Camellias have much to offer a shade landscape area; these shrubs feature year-round glossy, dark green foliage and display stunning single or double blooms in the winter. There are thousands of camellia hybrids, offering a large palette of colors from white and bi-colors to the deepest red.
There are large varieties, which can be formed into small trees or lower growing shrub types. Two main species of camellia are used here in Arkansas; sasanqua camellias bloom in the late fall to early winter and have smaller leaves and flowers. Japonica camellias bloom in the late winter or early spring and typically have larger leaves. There are also hybrids of cultivars on the market with desirable characteristic like cold hardiness. The later bloom season of japonicas make them more susceptible to a late frost. However, the large, multi-petaled flowers make the risk worth it! Camellias have a variety of uses in the landscape, including specimen plants, hedges and screens as well as container plantings.
Caring For Camellias
Camellia care is pretty simple; plant in a shade to part sun area (morning sun, afternoon shade) with rich soil. As the plants mature and the canopy provides shade to roots, they can take more sun. Camellias like ample moisture and well-drained soil. Water during dry conditions to encourage new growth. Camellias do not grow well when planted too deep. Plant 1-2 inches above surrounding grade, gently sloping soil up to the sides of the exposed root ball. Do not cover the root ball with soil; mulch around the plant, with a thin layer over the root ball; water well after planting.
Prune to shape camellias as needed; prune selectively instead of shearing to maintain natural shape of the plants. Remove no more than one third of the plant at any one time. Thin dense branching when the foliage could be reducing room for flowers to properly open. Shortening lower branches will encourage a more upright growth pattern. Cut back leggy top growth to encourage a fuller plant form. Pruning should be done after the chance of frost has past in the spring and flowers have faded. Camellias set flower buds in late summer so pruning at the wrong time of year will significantly reduce blooming.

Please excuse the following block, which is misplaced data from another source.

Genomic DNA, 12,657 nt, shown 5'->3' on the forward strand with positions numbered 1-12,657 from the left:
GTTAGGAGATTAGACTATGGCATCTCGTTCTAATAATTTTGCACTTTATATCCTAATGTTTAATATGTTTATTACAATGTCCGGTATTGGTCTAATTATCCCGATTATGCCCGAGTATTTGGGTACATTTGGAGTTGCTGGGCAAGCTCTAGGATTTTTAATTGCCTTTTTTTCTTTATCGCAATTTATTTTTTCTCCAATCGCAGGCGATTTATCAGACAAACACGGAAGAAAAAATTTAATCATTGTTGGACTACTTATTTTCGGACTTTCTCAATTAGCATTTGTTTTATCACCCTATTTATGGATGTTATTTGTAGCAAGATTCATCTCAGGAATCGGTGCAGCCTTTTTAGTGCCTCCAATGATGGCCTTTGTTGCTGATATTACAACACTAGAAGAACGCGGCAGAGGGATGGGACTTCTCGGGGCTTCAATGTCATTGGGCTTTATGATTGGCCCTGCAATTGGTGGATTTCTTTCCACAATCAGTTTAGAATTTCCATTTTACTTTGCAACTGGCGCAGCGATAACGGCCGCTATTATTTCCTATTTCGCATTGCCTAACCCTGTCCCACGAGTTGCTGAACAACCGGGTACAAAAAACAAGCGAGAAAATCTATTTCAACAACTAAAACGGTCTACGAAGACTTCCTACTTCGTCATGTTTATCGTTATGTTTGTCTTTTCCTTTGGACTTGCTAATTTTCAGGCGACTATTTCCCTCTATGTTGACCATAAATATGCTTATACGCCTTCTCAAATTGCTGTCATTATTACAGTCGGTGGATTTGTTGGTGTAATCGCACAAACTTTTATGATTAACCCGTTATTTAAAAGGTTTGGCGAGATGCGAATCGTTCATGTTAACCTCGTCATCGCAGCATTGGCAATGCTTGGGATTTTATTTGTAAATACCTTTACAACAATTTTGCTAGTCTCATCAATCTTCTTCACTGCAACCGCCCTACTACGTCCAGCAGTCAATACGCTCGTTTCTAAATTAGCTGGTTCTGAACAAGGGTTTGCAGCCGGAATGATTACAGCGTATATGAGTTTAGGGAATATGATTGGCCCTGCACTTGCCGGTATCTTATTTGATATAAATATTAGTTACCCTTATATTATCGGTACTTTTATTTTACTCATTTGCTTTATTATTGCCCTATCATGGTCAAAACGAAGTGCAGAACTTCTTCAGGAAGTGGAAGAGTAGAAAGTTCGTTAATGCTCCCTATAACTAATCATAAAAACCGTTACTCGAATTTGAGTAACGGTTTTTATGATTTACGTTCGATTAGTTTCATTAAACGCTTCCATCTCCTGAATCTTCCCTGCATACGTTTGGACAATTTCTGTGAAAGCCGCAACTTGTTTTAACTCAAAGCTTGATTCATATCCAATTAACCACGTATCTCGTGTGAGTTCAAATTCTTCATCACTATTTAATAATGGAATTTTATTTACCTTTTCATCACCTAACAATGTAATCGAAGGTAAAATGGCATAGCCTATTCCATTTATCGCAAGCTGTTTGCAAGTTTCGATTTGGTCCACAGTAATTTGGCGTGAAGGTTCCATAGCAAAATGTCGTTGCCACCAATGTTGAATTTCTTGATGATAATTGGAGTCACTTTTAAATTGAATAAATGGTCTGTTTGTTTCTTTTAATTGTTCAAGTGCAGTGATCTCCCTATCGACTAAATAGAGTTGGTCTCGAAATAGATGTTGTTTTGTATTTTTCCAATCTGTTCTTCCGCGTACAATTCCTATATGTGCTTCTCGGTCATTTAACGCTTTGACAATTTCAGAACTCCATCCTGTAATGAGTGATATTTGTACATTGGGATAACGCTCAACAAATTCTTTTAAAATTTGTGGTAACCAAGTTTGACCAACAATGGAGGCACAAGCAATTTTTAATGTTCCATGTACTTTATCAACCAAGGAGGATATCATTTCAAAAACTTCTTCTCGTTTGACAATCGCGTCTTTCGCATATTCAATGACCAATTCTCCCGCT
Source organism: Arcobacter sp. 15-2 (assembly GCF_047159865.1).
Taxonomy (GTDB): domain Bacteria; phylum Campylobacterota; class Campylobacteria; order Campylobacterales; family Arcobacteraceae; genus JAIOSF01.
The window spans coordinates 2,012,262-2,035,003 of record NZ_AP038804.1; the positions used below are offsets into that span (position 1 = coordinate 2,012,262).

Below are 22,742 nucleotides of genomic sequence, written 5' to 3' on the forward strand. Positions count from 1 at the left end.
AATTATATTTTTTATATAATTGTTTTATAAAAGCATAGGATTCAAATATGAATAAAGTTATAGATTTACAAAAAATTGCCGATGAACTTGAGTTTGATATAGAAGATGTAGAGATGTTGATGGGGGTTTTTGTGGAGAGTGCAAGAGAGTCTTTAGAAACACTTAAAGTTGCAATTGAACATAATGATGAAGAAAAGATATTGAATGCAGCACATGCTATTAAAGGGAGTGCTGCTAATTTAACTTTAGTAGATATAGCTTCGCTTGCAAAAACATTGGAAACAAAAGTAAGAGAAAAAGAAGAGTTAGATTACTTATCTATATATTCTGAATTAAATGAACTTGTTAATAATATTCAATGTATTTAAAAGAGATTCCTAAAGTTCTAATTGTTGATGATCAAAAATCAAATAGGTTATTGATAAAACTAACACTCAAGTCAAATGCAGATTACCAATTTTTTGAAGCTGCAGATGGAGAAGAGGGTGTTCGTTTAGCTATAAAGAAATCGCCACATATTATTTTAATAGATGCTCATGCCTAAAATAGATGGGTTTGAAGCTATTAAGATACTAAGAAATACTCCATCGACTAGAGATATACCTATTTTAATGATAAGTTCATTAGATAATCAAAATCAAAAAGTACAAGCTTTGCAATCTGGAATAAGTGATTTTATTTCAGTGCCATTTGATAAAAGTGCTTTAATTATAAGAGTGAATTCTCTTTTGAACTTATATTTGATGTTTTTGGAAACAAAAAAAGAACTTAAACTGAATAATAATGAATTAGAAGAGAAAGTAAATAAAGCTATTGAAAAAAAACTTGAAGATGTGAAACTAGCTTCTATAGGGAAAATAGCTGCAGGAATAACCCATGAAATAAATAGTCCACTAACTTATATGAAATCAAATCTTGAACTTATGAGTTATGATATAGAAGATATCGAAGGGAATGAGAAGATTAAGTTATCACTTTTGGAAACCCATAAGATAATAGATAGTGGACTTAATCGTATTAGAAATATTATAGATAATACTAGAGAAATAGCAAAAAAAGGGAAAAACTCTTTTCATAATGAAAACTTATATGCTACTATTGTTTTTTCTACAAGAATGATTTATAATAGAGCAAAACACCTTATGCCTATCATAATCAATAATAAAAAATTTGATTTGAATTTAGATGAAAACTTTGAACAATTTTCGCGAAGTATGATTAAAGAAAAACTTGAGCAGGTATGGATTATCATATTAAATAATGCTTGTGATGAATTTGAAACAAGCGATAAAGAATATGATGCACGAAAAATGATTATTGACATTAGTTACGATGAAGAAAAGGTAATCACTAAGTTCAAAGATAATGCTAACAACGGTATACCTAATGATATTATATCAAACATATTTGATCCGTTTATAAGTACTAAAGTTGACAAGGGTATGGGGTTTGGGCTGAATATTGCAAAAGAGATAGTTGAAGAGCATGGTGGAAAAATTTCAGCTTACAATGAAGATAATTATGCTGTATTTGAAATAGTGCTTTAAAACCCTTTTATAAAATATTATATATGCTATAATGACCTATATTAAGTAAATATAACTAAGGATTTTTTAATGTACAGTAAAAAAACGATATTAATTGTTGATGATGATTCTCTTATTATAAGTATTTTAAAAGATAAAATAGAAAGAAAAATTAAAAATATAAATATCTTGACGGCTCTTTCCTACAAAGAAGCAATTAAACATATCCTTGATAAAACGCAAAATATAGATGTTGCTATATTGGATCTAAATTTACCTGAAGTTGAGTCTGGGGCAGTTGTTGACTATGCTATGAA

Camellias like acidic soil conditions, which we tend to have in central Arkansas. Using a fertilizer for acid loving plants such as camellia/ azalea food after blooming will both provide necessary nutrients and help the soil retain the proper pH. Plant in soils with pH range of 5.5 to 6.5. If soil pH is incorrect, this may affect the ability of the camellia to absorb fertilizer.
We carry Evergreen/Azalea Food with Systemic Insecticide, which can also help with scale. Here in the southeastern United States, it is recommended that camellias be fertilized in March, May and early July. Rake the mulch back to the drip line of the plant, and apply the fertilizer directly to the soil. Water thoroughly after application. A pH test is always suggested when plants have specific needs; we have simple test kits available. With any fertilizer, read and follow instructions carefully.
Watch For These Symptoms On Camellias
These popular blooming evergreens are susceptible to scale. Treating with dormant oil and yearly with systemic insecticide soil drench can take care of this issue. The fertilizer suggested above also contains a systemic insecticide works well to control scale. Yellowing leaves might indicate a lack of iron. Test pH and adjust if it’s over 6.5. Treating with an iron supplement may be necessary.